Top 1 Magazine

Top One Magazine

Meet the lawyers arguing the Trump ballot case at the Supreme Court

When the Supreme Court holds arguments Thursday on Donald Trump’s eligibility to be president, the justices won’t be hearing from members of Washington, D.C.’s elite circle of Supreme Court specialists.

Instead, the three lawyers presenting the case are all from outside the beltway and have little experience at the high court’s lectern.

Arguing for Trump will be Jonathan Mitchell, a conservative lawyer who is the only one of the three who has ever argued before the Supreme Court. He’s done so five times — and during his most recent case, his legal position so exasperated Justice Elena Kagan that she obliquely and sarcastically referred to him as a genius.

Arguing against Trump will be Jason Murray, a Denver lawyer whose firm describes its mission as holding powerful people accountable. Late last year, Murray successfully persuaded Colorado’s top court to declare Trump ineligible to run in that state due to the Constitution’s insurrection clause — a bombshell decision that paved the way for the Supreme Court to take up the question.

There also will be a third lawyer taking a brief turn at the lectern on Thursday: Shannon Stevenson, the solicitor general of Colorado. Stevenson will speak on behalf of the Colorado secretary of state, who is responsible for enforcing the state’s election laws.

Here’s what to know about the three advocates who will present what may be the most important election case since Bush v. Gore.

Jonathan Mitchell

A ‘very aggressive litigator’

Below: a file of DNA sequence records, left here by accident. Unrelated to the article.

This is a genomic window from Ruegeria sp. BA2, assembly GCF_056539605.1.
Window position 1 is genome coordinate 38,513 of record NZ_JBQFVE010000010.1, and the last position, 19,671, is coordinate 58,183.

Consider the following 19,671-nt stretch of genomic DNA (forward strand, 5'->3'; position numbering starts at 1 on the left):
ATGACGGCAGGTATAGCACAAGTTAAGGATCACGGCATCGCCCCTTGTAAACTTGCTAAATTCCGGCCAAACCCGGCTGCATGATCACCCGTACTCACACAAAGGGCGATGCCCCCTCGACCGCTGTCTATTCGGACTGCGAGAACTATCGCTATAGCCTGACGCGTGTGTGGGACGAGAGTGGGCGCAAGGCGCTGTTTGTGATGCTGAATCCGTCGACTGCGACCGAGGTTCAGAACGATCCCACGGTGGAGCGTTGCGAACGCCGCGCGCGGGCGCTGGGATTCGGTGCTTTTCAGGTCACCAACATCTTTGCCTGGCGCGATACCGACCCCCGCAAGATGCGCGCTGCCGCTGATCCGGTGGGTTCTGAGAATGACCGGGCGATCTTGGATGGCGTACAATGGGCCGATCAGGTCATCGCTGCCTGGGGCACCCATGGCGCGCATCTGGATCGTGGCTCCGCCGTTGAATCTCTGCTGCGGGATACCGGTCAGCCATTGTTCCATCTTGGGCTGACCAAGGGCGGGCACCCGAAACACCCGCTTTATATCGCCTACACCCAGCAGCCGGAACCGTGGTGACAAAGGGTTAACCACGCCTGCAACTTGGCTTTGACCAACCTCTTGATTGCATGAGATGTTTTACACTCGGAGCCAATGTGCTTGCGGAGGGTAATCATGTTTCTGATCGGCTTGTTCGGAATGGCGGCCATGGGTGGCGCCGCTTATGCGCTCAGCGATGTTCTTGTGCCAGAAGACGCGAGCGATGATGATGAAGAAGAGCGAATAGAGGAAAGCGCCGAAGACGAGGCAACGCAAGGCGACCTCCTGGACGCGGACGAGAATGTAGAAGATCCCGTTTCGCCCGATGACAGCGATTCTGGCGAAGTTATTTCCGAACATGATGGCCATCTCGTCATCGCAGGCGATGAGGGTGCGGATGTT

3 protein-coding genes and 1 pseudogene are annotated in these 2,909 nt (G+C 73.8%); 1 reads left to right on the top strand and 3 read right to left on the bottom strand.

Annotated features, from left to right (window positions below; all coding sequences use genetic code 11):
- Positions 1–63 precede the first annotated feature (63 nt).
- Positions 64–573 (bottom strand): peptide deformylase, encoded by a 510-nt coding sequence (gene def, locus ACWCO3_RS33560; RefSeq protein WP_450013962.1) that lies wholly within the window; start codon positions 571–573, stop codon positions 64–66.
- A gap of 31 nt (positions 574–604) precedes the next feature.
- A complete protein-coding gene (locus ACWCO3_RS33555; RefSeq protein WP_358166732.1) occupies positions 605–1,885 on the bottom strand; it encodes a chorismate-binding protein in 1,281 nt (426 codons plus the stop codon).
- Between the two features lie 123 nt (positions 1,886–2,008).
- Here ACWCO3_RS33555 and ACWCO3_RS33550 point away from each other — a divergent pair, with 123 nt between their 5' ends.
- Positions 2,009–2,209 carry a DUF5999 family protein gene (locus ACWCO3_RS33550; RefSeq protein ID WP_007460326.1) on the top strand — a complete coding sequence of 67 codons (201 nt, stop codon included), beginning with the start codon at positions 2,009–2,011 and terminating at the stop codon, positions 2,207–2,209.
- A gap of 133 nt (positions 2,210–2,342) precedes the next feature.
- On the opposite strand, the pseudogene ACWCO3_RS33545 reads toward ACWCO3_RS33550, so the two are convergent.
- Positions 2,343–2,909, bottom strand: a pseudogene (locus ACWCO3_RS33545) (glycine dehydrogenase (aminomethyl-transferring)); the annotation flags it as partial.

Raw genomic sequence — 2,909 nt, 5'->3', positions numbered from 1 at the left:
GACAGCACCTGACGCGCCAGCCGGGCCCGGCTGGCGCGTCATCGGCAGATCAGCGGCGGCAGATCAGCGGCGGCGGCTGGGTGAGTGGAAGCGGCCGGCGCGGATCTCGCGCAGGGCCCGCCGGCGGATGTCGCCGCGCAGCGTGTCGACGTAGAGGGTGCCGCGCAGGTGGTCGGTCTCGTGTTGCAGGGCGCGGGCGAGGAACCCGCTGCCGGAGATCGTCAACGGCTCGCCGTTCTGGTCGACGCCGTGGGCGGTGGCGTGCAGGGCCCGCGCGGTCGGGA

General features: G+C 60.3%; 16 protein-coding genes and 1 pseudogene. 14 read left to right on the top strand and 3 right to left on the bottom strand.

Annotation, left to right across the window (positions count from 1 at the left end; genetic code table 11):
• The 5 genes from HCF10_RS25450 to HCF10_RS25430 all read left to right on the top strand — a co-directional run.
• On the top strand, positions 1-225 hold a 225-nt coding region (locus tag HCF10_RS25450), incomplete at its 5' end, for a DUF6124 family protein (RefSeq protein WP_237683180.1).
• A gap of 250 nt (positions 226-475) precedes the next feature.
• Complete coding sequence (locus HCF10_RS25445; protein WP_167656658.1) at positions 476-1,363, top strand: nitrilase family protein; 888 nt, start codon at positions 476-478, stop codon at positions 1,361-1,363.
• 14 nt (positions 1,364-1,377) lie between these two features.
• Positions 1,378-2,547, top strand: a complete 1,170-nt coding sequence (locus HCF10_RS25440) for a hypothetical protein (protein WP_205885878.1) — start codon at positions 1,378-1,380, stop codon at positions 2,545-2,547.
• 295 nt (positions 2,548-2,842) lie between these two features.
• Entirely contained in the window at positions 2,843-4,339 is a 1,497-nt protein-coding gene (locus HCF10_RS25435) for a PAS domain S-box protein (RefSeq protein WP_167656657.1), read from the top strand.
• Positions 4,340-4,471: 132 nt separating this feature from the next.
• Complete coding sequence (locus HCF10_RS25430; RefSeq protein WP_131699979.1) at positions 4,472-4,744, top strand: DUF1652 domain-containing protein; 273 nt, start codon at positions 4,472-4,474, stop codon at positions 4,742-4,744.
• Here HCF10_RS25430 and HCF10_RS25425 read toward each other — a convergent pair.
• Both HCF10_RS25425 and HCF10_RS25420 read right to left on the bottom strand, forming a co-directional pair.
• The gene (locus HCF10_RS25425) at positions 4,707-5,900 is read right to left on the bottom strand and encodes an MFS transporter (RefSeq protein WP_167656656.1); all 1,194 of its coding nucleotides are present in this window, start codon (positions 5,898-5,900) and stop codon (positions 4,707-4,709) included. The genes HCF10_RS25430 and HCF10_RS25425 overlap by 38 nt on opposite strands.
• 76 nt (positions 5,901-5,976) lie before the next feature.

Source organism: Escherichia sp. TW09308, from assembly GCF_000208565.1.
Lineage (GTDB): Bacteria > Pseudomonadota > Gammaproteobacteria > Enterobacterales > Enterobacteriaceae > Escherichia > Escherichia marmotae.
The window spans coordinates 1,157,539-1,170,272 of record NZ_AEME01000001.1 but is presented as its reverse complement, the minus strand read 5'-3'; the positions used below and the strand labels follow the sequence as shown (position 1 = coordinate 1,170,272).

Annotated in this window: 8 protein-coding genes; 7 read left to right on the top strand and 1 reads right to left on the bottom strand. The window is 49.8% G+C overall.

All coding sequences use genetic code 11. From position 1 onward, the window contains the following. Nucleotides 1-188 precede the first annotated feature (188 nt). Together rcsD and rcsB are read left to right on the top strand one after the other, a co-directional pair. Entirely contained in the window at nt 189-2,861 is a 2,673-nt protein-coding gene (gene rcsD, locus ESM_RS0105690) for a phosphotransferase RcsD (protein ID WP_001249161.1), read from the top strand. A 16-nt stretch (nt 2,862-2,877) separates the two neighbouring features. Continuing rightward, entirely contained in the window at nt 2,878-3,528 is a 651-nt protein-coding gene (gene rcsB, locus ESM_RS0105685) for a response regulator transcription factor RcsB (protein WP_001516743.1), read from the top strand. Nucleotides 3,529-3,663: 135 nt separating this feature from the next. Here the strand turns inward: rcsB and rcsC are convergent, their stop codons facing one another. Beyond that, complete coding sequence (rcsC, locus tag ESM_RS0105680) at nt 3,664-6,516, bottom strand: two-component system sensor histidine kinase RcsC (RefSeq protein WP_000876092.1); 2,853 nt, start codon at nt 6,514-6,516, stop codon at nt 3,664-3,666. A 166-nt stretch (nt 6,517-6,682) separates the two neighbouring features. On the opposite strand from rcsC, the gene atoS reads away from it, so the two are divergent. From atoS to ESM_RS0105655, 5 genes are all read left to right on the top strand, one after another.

Mitchell, 47, is a prominent conservative lawyer and legal theorist who has worked as the Texas solicitor general, as a law professor and as a private litigator running his own law firm.

Before the Trump case, Mitchell was best known — particularly to the justices — as the architect of a restrictive Texas abortion law that preceded the court’s reversal of Roe v. Wade.

The ingenuity of the law, which bans abortions after about six weeks of pregnancy, allows private citizens to enforce the ban by suing abortion providers or anyone else who facilitates an abortion. This novel enforcement mechanism doesn’t require state officials to enforce it, allowing Texas to implement an abortion ban even before the Supreme Court overturned Roe.

The private-enforcement mechanism displeased some of the justices. During oral argument in a challenge to the Texas case, Kagan skewered Mitchell, though not by name, remarking that, “after, oh, these many years, some geniuses came up with a way to evade” the court’s authority.

Mitchell has repeatedly described the goal of his legal practice as undercutting the notion that the Supreme Court is the ultimate interpreter of the Constitution, a belief known as “judicial supremacy.”

In a written dissent in the Texas case, Justice Sonia Sotomayor called the Texas law “a breathtaking act of defiance — of the Constitution, of this Court’s precedents, and of the rights of women seeking abortions throughout Texas.”

Mitchell’s affront to Supreme Court authority may play a role in the Trump ballot case: One of the arguments that Mitchell has advanced in his briefs is that only Congress, not courts, can kick a candidate off the ballot under the insurrection clause.

Mitchell declined to comment for this story. Chris Hilton, who worked alongside Mitchell when they represented co-defendants in several cases while Hilton was at the Texas attorney general’s office and Mitchell was in private practice, described Mitchell as a “very aggressive litigator.”

“He has a strong conviction for what he thinks the law is, for what he thinks the right thing to do in a case is, and he is unafraid to go down that road,” Hilton said.

Hilton, now a partner at Stone Hilton, added: “You almost can’t talk fast enough to keep up with how fast his brain is going at times.”

Mitchell attended the University of Chicago Law School, then worked as a law clerk for Judge J. Michael Luttig of the 4th Circuit U.S. Court Appeals and for the late Justice Antonin Scalia, Mitchell’s legal role model. During law school, Mitchell maintained a website called “Scalia Shrine,” according to the New Yorker, in which he posted opinions and quotes from his favorite justice.